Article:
• It was further argued that as Westpac had never ‘presented’ the promissory note for payment, Mr Bayly was never liable to honour it.
  • Mr Andrews also relied on the statement of Lord Denning MR in Fielding & Platt Ltd v Najjar that “a bill of exchange or a promissory note is to be treated as cash”.[2] He went on further to state that the tender of the promissory note was the same as a payment of cash and that the silence between the delivery of the promissory note to Westpac’s solicitors and when Westpac’s solicitors wrote to Mr Bayly advising the promissory note was not accepted (a period of 20 days) constituted Westpac’s acceptance of the promissory note.
  • The Court disagreed and noted that the importance of the decision in Fielding & Platt v Najjar was that a person who draws a promissory note must honour it when it is due.
  • Further there was no agreement in the terms of the facilities and mortgage requiring Westpac to accept the promissory note in satisfaction of the debt owed.
  • Significantly, silence does not constitute acceptance and in fact, Westpac had expressly rejected the promissory note as any purported payment by Mr Bayly.

Westpac’s standing, proof of claim and, Judge Koppenol’s ‘obstruction’

Mr Bayly submitted that he had no contractual relationship with Westpac and that Westpac could not prove the advance of funds to him nor the source of those funds that were advanced to him. Westpac’s material clearly demonstrated that it was the statutory successor to St George and entitled to exercise all rights available under the facilities and mortgage. Its material also included a copy of loan account statements showing funds advanced to Mr Bayly and the Court considered it was irrelevant where a bank may source funds to advance to its customers.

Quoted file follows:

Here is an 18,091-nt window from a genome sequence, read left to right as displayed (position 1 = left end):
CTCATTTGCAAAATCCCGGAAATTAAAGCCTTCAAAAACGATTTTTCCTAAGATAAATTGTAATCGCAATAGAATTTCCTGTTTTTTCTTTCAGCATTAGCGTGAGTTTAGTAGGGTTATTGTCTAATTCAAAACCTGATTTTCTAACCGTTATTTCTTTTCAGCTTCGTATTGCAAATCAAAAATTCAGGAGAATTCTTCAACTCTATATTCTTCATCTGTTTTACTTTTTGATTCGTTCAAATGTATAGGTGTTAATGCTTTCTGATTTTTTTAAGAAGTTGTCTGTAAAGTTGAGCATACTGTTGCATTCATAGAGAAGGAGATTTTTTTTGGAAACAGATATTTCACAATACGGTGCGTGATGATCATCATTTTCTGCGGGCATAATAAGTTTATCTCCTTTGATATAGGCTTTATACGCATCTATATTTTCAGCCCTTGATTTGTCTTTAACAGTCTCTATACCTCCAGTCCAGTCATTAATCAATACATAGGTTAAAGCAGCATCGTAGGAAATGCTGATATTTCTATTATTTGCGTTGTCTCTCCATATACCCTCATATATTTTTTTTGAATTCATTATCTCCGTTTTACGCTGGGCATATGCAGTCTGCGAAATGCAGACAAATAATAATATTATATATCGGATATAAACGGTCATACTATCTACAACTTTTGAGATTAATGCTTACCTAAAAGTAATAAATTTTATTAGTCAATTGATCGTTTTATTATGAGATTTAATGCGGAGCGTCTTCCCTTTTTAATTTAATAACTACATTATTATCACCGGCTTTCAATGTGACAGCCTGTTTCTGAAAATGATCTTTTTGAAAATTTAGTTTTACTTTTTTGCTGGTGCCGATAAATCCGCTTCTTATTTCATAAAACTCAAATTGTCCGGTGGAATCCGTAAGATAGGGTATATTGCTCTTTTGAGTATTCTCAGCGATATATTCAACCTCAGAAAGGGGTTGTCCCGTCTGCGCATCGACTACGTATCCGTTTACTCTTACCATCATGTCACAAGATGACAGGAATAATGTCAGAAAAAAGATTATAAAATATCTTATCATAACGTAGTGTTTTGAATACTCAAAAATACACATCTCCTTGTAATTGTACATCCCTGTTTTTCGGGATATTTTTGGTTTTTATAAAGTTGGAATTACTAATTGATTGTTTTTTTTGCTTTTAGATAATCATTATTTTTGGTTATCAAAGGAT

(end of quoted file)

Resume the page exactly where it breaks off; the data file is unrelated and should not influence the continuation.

Mr Bayly also complained of ‘obstruction’ by Judge Koppenol and appears to have taken His Honour’s rejection of various untenable arguments as his Honour having ‘avoided, ignored or circumvented taking into consideration’ what was said. After a review of the transcript of hearing before Judge Koppenol, the Court found His Honour to be courteous; allowing Mr Bayly and Mr Andrews the proper opportunity to present Mr Bayly’s case which ultimately, was based on legally and factually wrong principles.

Key takeaways

  • The mere delivery of a promissory note will not satisfy the debt or discharge the liability of a borrower, particularly in circumstances where:
    • the promissory note is not honoured or presented for payment; and
    • there is no agreement between the parties that a promissory note will be accepted as payment.
  • Without more, silence is not acceptance.
  • Example of the practical difficulties, delays and increased enforcement costs that can be experienced when self-represented litigants raise untenable arguments.


Authored by:

Barbara-Ann Sim, Partner
Caitlin Milligan, Lawyer



[1] [2020] QCA 148.

[2] [1969] 1 WLR 357 at 361B.

This update does not constitute legal advice and should not be relied upon as such. It is intended only to provide a summary and general overview on matters of interest and it is not intended to be comprehensive. You should seek legal or other professional advice before acting or relying on any of the content.